Post-disaster resettlement in the Philippines: a risky strategy

Alice R Thomas

Experience in the Philippines following Typhoon Haiyan suggests that resettlement as a strategy for mitigating disaster-induced displacement can create significant protection risks.

In 2013, super Typhoon Haiyan hit the Philippines, displacing four million people. In the disaster’s wake, the government announced that, given the country’s exposure to typhoons, it would enforce ‘no build zones’ (NBZs) within 40 metres of the high water mark in all typhoon-affected areas. Those previously living in these areas would be prohibited from returning and rebuilding, and the government would implement a relocation and resettlement programme for them. The policy was in part targeted at overcrowded, informal settlements that had sprung up along the shoreline in urban areas like Tacloban City. Due to insufficient advance planning and slow implementation, however, the NBZ policy and relocation programme has only served to prolong displacement and potentially increase the vulnerability of hundreds of thousands of primarily poor, landless households.

The majority of those displaced by the storm previously lived in huts and other forms of non-permanent housing adjacent to the sea (or in some cases, on stilts over it) that were obliterated by the typhoon’s winds and storm surge. Having lost family members or neighbours in the storm, many want to be relocated to safer areas. However, while the NBZ policy was well-intentioned as a measure to protect vulnerable populations exposed to future typhoons and storm surges, it ran into legal obstacles and did not conform to human rights standards. It did not appear to be based on any law or regulation, and the 40-metre line seemed arbitrary, especially in the absence of any hazard risk mapping. In some places, the typhoon’s storm surge travelled a kilometre inland, rendering the 40-metre delineation meaningless. The government has since revised the policy – in part due to advocacy by the Philippine Commission on Human Rights, humanitarian agencies and others – which now requires local authorities in affected municipalities to delineate high, moderate and low hazard risk zones based on hazard risk mapping and to include restrictions on the types of structures that can be built in these areas.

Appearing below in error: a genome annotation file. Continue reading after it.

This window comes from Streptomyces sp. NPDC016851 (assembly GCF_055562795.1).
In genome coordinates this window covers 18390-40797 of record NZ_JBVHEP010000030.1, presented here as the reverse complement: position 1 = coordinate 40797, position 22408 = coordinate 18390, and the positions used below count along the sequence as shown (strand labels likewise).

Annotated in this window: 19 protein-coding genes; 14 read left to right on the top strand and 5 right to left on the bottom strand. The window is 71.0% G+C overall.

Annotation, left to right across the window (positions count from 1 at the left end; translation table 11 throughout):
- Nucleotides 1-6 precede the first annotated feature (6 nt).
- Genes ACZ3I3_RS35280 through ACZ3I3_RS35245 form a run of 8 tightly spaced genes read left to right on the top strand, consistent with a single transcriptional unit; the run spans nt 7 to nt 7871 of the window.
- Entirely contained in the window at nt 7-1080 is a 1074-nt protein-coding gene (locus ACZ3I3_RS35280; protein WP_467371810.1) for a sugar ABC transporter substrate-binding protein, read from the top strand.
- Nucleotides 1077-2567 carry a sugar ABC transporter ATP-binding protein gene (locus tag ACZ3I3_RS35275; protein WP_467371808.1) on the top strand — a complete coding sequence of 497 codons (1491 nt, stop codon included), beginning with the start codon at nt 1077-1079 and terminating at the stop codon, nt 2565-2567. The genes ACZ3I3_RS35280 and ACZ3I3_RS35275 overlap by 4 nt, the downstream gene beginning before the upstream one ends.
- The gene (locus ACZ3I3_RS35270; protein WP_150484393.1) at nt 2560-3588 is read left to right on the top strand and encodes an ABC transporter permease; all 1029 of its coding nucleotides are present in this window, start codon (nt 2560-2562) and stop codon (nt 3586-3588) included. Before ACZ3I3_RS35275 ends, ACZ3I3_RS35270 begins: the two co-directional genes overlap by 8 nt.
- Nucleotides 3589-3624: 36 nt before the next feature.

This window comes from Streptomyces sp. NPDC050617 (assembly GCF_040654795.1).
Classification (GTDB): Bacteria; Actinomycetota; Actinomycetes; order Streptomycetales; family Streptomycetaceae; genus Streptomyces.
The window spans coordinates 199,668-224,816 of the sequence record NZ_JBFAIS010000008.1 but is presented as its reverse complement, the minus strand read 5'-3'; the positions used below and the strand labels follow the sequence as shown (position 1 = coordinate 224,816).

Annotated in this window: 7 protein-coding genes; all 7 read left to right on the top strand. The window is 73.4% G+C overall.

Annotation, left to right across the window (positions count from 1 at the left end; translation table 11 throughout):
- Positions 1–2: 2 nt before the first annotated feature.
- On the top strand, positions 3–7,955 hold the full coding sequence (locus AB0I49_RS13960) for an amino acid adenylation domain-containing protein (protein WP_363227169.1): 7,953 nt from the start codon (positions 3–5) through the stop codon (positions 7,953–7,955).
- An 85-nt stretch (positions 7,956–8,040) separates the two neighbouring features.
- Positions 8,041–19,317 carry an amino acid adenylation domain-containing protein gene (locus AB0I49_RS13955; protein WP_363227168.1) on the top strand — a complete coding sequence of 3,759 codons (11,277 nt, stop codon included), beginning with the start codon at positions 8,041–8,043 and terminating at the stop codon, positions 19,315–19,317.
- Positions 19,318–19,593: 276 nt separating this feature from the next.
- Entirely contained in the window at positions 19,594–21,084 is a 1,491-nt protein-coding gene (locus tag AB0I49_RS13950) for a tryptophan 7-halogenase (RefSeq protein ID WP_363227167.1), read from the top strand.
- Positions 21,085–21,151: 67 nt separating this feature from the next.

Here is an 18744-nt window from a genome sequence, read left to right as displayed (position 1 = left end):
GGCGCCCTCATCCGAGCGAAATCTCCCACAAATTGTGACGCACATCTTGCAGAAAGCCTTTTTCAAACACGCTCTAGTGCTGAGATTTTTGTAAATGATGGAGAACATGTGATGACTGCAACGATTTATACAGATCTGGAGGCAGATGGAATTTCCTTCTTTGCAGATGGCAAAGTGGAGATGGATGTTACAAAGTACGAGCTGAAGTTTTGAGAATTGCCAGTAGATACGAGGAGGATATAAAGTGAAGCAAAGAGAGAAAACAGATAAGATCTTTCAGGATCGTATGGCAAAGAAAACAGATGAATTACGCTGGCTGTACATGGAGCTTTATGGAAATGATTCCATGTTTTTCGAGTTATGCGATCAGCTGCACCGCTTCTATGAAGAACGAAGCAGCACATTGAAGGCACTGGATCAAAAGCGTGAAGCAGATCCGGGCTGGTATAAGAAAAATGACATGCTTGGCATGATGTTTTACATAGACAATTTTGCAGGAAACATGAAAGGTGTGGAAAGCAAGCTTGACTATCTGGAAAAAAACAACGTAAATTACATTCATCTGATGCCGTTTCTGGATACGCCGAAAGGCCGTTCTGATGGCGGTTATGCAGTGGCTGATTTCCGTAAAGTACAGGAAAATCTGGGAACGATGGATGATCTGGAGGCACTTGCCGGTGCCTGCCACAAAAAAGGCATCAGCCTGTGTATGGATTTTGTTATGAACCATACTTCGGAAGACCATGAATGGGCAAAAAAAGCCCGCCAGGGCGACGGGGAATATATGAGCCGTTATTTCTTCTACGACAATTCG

Another, more intractable, challenge is the enormous scale of the resettlement programme especially since many local government authorities charged with implementing resettlement lack the requisite human, technical and financial capacity. As proposed, this programme will involve the construction of 205,000 permanent homes across 116 municipalities and will affect approximately one million people. The primary challenge has been finding available, affordable land for resettlement, and it is not clear whether the selected sites will ultimately prove suitable for residential construction. At the handful of sites that have been approved for resettlement, bureaucratic delays, insufficient funding and limited political will threaten to slow and undermine the projects’ success. The slow pace of identification of permanent resettlement sites has also impinged on the delivery of much-needed livelihood assistance which is generally tied to geographic location.